Ellen Moore AndersonEllen Moore Anderson, 82, also known as Wash–teh Han-yeh-tu-wih (Good Moon), died peacefully on December 11, at the home of her daughter and son-in-law, Ginny and Rick Green, in St. Cloud, Minnesota, surrounded by the family who loved her.
Ellen Moore Anderson, 82, also known as Wash–teh Han-yeh-tu-wih (Good Moon), died peacefully on December 11, at the home of her daughter and son-in-law, Ginny and Rick Green, in St. Cloud, Minnesota, surrounded by the family who loved her.
She is survived by her husband, Robert P. Anderson; her children, Leslie Moore, Ginny Green, Anne West, Scott Moore, Brad Moore, Warren Moore, and Ted Moore, and their spouses; Bob Anderson’s children, Deborah Fischer, Joanne Wittlief, Nancy Lynch and Rick Anderson, and their spouses; her brother, John Mielke, and her sister, Lois Plekenpol, and their spouses; many, many grandchildren, nieces, and nephews; and her former husband, Russell Moore. She was preceded in death by her parents, Edward and Beulah Mielke, and by her brother, Bill Mielke.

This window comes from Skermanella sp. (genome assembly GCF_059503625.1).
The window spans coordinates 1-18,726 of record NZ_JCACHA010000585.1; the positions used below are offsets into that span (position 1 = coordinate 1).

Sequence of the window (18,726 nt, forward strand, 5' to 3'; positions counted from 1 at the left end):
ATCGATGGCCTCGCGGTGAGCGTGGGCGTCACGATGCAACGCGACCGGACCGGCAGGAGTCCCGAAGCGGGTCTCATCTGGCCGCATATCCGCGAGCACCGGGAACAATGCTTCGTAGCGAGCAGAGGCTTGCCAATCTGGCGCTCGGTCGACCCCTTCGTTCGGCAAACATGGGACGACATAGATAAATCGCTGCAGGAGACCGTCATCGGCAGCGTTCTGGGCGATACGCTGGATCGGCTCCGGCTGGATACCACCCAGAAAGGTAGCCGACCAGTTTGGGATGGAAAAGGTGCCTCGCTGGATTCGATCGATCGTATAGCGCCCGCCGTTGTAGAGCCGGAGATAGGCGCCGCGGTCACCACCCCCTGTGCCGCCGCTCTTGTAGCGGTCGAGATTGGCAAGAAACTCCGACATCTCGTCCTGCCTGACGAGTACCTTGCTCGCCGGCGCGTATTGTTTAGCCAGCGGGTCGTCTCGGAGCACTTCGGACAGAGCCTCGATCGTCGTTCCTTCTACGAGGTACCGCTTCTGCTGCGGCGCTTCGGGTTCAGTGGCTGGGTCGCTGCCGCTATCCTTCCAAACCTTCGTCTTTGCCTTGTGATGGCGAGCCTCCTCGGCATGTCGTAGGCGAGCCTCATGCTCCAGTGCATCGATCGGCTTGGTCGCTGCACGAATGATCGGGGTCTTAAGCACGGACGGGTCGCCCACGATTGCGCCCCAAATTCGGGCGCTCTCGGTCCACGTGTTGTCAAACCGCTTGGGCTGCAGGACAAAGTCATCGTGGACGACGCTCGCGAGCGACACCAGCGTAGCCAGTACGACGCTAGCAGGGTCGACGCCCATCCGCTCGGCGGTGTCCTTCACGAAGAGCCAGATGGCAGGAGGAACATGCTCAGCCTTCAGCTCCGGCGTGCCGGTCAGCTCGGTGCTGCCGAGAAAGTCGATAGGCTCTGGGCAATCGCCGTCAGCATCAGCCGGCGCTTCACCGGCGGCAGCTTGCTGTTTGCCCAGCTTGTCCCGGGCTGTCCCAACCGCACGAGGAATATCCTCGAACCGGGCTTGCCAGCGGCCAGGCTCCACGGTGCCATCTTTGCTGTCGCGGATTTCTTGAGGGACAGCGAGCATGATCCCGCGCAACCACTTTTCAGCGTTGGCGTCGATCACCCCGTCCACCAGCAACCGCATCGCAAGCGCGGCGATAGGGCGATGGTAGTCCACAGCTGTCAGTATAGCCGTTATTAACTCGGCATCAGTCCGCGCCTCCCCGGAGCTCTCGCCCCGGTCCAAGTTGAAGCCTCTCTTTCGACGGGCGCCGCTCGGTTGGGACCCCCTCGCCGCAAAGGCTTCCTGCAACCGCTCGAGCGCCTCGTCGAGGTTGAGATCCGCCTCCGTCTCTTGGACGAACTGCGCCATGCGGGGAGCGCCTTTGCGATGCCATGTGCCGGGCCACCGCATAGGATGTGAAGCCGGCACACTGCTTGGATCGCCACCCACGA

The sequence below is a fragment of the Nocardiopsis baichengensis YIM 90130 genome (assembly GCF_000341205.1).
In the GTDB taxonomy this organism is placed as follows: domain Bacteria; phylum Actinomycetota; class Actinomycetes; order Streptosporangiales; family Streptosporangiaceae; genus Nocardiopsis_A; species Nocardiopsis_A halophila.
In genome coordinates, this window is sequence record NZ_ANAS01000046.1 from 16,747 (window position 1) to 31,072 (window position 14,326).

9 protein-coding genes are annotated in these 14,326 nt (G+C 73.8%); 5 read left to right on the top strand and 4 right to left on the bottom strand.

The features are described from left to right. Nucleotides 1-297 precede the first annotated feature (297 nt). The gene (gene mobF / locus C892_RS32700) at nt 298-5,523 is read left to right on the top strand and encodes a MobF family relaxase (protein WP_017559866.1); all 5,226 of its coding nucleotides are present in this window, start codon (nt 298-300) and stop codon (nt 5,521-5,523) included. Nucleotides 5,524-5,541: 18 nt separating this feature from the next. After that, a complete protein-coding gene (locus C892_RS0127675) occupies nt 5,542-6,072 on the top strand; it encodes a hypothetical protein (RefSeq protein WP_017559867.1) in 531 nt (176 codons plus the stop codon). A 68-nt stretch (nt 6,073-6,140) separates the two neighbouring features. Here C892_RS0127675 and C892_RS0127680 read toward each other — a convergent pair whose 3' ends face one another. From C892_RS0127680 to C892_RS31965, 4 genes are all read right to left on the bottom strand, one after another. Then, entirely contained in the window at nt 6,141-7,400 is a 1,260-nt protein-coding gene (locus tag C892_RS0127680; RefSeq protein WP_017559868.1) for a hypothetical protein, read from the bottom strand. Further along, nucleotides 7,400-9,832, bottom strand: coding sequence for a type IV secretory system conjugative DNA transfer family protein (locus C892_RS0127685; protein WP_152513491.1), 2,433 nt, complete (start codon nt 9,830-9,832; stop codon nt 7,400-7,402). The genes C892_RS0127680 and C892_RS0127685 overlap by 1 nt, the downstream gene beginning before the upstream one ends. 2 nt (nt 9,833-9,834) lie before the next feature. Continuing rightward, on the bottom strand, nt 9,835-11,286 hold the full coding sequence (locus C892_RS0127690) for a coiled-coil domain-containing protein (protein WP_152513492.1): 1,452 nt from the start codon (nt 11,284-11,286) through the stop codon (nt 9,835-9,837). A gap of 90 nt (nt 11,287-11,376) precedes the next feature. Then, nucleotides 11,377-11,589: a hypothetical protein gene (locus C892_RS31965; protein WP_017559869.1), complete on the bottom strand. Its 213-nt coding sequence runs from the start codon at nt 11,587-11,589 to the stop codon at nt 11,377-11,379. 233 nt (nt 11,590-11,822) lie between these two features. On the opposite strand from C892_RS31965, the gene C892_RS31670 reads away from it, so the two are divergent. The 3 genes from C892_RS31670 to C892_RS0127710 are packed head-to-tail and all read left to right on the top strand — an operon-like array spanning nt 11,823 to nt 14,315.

Memorials may be made online to Ovarian Cancer National Alliance at ovariancancer.org/donate or Solvay Hospice House at www.millerdwanfoundation.org. Condolences may be sent to the family in care of Ginny and Rick Green, 2722 Meadowrose Boulevard, St. Cloud, MN 56301.
At Ellen’s request, we will be holding a memorial service in celebration of her life, in Two Harbors, Minnesota, on Wednesday, June 20, 2012, the date of the Summer Solstice. Per her wishes, Ellen’s ashes will be scattered on Lake Superior at that time. The family will communicate details about the time and location of the celebration at a later date.
We will remember our wife, mother and grandmother as a loving companion to Bob; as an adventurer, an Antarctic traveler, a canoeist and a cyclist; as a Rotarian, a philanthropist and an organizer of festivals; as a teacher, a musician, a painter, an author, a friend and a storyteller; and, under all of that, as a good mother. We say farewell to her, calling on the words that she used to begin the stories she told to her grandchildren: “Once upon a time, not in my time, not in your time, but in someone’s time. . . .” With much love, we say, “Good night, Good Moon.”